March is Women's History Month so it's the perfect time to learn something new about women in our history. There are two different landmarks in Minnesota that were relatively significant in women's history that you can visit plus an event that you can check out to celebrate.

Dorothy Molter Museum

Dorothy was a pretty BA lady in Minnesota history. She's famous for the root beer she made for canoers in the Boundary Waters. She lived in the Boundary Waters alone year-round, yes even in the winter, and didn't have running water or electricity. Dorothy passed away in 1986 but her root beer is sold in some stores and her home was moved to Ely to be used as a museum. It's a great place to learn about an awesome woman in Minnesota history.

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Elizabeth C. Quinlan House

Elizabeth Quinlan opened one of the first women's clothing shops in Minneapolis. Her store opened in 1894 and she was an incredibly successful businesswoman. Because of her success, she was able to have a home custom-built for her and it still stands today. It's now on the National Register of Historic Places. Sadly, we can't go inside as it's still privately owned, but it's an amazing home to see. The picture at the top of this post is the Elizabeth C. Quinlan House.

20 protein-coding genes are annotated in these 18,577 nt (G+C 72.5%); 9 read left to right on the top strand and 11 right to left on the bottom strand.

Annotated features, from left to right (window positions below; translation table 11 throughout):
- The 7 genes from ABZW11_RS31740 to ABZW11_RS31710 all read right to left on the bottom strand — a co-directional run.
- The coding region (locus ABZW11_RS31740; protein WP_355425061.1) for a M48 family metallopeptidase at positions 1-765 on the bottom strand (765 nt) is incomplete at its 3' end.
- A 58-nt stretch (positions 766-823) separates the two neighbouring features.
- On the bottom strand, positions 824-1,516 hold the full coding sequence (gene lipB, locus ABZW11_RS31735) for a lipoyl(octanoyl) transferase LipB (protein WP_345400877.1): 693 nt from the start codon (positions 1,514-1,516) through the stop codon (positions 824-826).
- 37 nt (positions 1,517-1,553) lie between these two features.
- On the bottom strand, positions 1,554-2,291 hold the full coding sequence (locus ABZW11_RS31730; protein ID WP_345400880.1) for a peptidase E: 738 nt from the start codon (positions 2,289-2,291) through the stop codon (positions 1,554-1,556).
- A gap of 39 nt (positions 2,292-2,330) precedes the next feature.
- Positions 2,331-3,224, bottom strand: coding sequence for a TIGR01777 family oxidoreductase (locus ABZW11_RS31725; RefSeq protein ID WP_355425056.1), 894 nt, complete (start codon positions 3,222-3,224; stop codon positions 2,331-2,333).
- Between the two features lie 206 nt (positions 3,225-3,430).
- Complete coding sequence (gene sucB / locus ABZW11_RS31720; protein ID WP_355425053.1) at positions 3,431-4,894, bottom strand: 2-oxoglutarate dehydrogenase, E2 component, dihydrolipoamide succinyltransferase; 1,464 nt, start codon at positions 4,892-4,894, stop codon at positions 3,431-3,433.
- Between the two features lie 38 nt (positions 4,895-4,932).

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Women's History Month Series at Minnesota Opera Center

In celebration of Women's History Month, the Minnesota Opera Center is hosting a special month-long series. Some of the events this month include a discussion between women directors. There will also be a conversation plus Q&A with sisters Kao Kalia Yang and Der Yang who will talk about their family history that's described in the book written by Kao, 'The Song Poet'. The Minnesota Opera's youth opera is doing a performance based on this book.

H/T: Pro Mover Reviews 

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LOOK: Milestones in women's history from the year you were born

Women have left marks on everything from entertainment and music to space exploration, athletics, and technology. Each passing year and new milestone makes it clear both how recent this history-making is in relation to the rest of the country, as well as how far we still need to go. The resulting timeline shows that women are constantly making history worthy of best-selling biographies and classroom textbooks; someone just needs to write about them.

Scroll through to find out when women in the U.S. and around the world won rights, the names of women who shattered the glass ceiling, and which country's women banded together to end a civil war.